Foodborne Pathogens - Articles and news items
Industry news • 23 March 2016 • Victoria White
Researchers have studied the ability of pathogenic viruses to adhere to fresh produce surfaces to understand the incidences of foodborne illness…
Industry news • 23 December 2015 • Victoria White
In a recent study prompted by an increased number of outbreaks in the US of foodborne diseases linked to dry foods, pathogens, like salmonella, were found to survive for at least six months in biscuits, cookies and crackers…
Industry news • 22 December 2015 • Victoria White
The latest annual report by EFSA and ECDC has found that human cases of listeriosis and campylobacteriosis rose once again in 2014, continuing an upward trend that began in 2008…
Industry news • 6 November 2015 • Victoria White
A phage has shown strong anti-microbial activity against a type of foodborne bacterium that often kills infants after infecting them via infant formula, C. sakazakii…
Industry news • 19 August 2015 • Victoria White
Spinach or other leafy salad greens were responsible for 18 food-poisoning outbreaks in the US alone over the last decade…
Industry news • 18 August 2015 • Victoria White
A biostatistician has developed a method for tracking foodborne illness and disease outbreaks in the US using social media sites such as Twitter and Yelp…
Industry news • 6 August 2015 • Victoria White
Listeria monocytogenes grows on refrigerated smoked salmon by way of different metabolic pathways from those it uses when growing on laboratory media…
Industry news • 17 February 2015 • European Food Safety Authority
About 90 leading scientists, representatives of international and European organisations and national food safety authorities gathered in Parma, Italy, to discuss the use of the whole genome sequencing of foodborne pathogens for the protection of public health…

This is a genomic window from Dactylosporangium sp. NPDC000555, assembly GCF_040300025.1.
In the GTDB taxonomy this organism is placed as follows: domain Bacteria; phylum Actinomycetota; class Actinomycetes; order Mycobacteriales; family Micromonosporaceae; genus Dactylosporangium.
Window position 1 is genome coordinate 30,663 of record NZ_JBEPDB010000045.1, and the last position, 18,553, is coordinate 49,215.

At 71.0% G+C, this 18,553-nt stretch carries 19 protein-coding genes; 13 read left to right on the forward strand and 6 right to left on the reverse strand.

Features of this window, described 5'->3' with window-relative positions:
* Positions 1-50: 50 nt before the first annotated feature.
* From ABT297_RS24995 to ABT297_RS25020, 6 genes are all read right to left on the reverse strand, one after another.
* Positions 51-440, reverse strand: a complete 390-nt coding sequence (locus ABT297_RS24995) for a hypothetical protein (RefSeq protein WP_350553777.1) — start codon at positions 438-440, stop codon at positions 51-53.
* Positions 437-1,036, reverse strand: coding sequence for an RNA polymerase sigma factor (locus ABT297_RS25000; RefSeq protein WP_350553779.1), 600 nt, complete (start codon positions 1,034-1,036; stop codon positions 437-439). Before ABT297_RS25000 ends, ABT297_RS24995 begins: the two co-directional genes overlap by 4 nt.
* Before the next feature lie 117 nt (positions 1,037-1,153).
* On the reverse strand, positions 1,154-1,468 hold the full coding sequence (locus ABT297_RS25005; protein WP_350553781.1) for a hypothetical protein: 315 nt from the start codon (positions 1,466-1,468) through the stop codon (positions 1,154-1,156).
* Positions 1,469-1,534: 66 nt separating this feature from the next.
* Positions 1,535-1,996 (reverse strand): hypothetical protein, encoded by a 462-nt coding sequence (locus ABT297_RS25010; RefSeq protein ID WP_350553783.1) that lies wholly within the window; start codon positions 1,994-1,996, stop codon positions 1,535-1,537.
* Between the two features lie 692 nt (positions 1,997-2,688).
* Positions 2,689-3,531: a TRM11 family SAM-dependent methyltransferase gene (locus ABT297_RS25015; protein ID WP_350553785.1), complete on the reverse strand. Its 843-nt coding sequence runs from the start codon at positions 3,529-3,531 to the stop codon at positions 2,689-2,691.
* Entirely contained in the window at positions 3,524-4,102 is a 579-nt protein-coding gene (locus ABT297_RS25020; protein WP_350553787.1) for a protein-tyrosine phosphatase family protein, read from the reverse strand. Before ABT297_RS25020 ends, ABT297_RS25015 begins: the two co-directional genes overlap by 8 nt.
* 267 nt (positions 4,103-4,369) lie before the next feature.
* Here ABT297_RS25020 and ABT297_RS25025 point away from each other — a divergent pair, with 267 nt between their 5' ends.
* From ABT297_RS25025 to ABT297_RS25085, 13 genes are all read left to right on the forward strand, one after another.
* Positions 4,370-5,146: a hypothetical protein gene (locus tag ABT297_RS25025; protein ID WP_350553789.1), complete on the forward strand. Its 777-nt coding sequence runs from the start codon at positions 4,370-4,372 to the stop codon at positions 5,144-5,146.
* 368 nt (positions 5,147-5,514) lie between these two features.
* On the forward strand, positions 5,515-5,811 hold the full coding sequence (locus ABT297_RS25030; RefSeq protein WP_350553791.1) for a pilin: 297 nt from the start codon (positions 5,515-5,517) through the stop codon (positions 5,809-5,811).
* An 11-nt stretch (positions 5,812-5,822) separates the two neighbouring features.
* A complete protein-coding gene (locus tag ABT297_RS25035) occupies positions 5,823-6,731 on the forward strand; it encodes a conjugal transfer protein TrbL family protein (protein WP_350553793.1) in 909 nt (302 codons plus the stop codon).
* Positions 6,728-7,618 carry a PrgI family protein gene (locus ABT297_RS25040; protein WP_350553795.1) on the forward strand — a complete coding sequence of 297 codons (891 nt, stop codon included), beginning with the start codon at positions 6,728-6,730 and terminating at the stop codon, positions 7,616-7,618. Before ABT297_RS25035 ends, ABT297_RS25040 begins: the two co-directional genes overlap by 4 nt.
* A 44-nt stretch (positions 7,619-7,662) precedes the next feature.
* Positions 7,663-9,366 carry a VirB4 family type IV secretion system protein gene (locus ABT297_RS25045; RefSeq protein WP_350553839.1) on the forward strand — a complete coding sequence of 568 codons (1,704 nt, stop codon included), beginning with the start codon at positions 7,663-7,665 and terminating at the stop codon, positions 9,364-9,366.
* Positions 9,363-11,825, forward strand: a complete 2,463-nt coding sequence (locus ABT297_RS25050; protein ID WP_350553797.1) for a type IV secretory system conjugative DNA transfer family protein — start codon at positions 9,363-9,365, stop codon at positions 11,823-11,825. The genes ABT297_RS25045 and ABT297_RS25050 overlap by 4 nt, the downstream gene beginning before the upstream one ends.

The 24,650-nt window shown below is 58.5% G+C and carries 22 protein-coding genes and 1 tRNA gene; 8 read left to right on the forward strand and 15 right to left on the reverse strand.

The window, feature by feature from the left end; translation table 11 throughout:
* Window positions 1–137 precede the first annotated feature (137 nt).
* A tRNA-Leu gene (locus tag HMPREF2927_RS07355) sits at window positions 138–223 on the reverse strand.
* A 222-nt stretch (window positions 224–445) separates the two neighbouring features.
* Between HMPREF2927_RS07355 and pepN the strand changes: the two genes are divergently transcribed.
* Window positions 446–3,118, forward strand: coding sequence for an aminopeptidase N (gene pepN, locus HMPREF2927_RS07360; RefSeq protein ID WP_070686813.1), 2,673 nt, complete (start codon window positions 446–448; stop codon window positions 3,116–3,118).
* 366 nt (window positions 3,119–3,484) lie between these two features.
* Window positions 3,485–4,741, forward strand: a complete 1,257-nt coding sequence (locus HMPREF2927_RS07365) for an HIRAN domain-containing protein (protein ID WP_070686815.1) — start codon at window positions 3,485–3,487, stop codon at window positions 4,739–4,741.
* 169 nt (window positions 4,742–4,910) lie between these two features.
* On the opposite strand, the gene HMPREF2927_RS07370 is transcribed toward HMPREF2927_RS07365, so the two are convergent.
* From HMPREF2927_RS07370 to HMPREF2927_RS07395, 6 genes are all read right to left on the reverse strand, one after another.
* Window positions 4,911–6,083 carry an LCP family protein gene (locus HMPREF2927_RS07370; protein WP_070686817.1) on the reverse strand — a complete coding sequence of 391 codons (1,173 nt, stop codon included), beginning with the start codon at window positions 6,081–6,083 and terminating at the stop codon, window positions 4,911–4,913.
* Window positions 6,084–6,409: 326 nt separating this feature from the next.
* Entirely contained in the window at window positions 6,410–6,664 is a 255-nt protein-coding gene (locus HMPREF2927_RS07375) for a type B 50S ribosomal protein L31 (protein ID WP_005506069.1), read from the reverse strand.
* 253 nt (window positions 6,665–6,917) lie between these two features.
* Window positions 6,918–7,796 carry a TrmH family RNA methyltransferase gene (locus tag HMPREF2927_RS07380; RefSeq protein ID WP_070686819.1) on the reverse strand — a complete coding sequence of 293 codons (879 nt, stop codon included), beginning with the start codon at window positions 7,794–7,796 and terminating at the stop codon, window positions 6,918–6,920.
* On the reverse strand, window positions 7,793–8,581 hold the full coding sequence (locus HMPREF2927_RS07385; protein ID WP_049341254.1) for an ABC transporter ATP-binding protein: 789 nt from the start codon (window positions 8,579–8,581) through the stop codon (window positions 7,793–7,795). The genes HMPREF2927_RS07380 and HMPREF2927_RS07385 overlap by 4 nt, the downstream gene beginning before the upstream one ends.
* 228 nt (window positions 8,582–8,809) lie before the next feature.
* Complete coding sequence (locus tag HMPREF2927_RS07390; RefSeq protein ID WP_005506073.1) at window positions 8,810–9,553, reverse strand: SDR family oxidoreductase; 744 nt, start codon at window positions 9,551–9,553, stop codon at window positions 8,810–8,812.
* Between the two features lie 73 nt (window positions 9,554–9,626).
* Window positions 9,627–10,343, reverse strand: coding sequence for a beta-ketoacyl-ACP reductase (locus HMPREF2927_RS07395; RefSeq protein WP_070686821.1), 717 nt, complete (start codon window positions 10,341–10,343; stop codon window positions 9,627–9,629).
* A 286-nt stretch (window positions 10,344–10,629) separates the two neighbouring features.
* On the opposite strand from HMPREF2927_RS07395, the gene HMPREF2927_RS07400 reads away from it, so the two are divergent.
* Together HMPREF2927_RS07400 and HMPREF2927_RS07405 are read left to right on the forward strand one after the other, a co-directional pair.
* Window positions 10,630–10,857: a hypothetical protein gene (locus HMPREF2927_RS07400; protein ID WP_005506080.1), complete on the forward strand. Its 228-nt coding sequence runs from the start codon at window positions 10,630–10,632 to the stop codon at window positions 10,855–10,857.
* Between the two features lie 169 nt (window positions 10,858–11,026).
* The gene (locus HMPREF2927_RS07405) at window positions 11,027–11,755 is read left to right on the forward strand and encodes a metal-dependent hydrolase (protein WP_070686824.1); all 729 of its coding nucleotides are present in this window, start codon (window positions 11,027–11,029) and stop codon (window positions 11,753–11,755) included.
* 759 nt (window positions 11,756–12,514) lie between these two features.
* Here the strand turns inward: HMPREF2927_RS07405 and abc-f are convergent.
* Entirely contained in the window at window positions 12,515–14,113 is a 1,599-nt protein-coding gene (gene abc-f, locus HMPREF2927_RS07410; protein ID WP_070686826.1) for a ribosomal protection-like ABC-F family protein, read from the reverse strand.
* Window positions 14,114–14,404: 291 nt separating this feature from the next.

Issue 2 2012 • 30 April 2012 • Martin D’Agostino, Microbiologist, The Food and Environment Research Agency
Over the years, there has been a great increase in the number of PCR based assays for foodborne pathogen detection. For example, a very basic search for ‘salmonella food PCR assay’ using the PubMed.gov database will produce over 600 results. Clearly, this has led to a huge choice of PCR-based detection methods for analysts. This is especially so for analytical laboratories who choose to use non-proprietorial PCR-based methods, as opposed to commercially available complete PCR detection systems.
Since PCR-based assays are based on nucleic acid amplification, they are highly efficient, but they can also be negatively affected by the presence of food matrix-derived substances which can interfere or prevent the reaction from performing correctly. This is the case whether using a commercially available system, or a freely available non-proprietorial published method. Therefore, the use of appropriate and careful sample treatment must be applied or used to remove these inhibitory substances as much as is possible.
It must be noted however, that no sample treatment can be relied on completely, thus a suite of controls should be employed to verify that both the sample treatment and the PCR-based assay has performed correctly.
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